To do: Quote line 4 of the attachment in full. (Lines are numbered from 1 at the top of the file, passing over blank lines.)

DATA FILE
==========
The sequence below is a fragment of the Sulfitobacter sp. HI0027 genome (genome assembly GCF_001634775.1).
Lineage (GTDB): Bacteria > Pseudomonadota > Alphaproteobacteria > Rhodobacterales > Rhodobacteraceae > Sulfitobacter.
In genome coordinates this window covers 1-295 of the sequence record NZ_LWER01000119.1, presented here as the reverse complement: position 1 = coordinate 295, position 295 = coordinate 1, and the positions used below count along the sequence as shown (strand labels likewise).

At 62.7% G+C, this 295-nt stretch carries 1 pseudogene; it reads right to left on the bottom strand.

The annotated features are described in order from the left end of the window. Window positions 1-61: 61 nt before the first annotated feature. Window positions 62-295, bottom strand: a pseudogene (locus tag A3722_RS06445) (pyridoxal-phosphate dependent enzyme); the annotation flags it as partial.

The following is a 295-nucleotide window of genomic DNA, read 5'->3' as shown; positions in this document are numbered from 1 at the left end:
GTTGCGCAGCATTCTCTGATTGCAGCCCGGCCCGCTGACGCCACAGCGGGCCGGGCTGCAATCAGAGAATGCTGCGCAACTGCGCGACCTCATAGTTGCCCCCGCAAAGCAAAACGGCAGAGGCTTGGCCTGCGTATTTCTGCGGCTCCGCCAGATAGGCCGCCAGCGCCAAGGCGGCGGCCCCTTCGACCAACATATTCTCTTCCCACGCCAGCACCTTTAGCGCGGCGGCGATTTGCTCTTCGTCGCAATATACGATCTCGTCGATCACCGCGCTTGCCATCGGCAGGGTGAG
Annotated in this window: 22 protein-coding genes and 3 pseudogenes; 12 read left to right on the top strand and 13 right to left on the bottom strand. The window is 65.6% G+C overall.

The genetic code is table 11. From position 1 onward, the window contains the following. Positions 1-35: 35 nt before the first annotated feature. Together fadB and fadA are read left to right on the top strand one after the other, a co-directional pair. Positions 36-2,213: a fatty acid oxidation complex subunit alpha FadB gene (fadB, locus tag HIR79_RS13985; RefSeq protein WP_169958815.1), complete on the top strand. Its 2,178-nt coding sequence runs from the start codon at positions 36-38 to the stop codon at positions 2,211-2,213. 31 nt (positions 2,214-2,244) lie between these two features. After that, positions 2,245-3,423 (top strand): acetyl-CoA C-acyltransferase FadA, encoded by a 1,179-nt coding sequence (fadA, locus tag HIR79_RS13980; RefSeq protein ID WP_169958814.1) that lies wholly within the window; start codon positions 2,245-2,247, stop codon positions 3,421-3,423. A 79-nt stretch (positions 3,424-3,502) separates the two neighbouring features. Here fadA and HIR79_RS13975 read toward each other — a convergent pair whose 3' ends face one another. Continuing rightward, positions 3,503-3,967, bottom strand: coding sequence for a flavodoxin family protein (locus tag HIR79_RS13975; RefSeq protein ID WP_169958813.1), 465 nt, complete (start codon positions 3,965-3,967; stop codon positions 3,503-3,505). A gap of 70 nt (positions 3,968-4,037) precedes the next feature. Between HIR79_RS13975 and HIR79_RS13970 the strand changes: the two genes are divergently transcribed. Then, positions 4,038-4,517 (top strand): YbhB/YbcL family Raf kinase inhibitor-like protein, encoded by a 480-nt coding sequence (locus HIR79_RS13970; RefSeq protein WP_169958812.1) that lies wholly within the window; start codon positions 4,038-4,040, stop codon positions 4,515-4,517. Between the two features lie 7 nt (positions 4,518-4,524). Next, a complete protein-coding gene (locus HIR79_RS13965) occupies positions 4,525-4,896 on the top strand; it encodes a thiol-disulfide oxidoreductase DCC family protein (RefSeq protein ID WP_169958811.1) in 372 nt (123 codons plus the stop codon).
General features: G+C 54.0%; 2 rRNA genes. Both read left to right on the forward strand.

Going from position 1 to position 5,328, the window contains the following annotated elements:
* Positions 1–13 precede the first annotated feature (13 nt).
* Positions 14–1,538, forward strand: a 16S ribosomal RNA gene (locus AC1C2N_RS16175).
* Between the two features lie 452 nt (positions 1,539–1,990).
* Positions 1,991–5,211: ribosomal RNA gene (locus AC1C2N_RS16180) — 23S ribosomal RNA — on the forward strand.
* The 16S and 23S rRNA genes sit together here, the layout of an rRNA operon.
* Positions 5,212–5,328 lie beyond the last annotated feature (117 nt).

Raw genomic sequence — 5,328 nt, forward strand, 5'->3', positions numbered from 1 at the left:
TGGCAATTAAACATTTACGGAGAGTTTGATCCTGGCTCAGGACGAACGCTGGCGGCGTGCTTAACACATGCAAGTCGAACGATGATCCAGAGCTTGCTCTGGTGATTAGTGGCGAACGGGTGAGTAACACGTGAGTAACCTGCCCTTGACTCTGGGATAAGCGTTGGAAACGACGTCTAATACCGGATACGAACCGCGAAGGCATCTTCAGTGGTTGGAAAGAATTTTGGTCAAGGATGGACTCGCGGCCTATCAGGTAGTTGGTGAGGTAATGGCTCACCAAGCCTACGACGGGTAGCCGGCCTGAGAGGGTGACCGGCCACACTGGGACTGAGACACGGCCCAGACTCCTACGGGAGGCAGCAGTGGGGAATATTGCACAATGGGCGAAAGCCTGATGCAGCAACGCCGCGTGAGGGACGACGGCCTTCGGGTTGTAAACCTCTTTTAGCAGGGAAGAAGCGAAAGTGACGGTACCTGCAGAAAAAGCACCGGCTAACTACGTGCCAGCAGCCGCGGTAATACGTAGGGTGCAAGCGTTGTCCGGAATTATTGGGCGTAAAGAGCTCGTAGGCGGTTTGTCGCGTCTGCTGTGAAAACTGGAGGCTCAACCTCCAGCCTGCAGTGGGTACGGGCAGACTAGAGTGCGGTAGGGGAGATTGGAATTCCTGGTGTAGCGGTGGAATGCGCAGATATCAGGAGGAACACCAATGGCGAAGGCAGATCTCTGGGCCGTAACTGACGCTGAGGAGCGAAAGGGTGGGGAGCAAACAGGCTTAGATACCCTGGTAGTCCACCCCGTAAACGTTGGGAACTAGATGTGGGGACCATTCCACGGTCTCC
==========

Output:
At 62.7% G+C, this 295-nt stretch carries 1 pseudogene; it reads right to left on the bottom strand.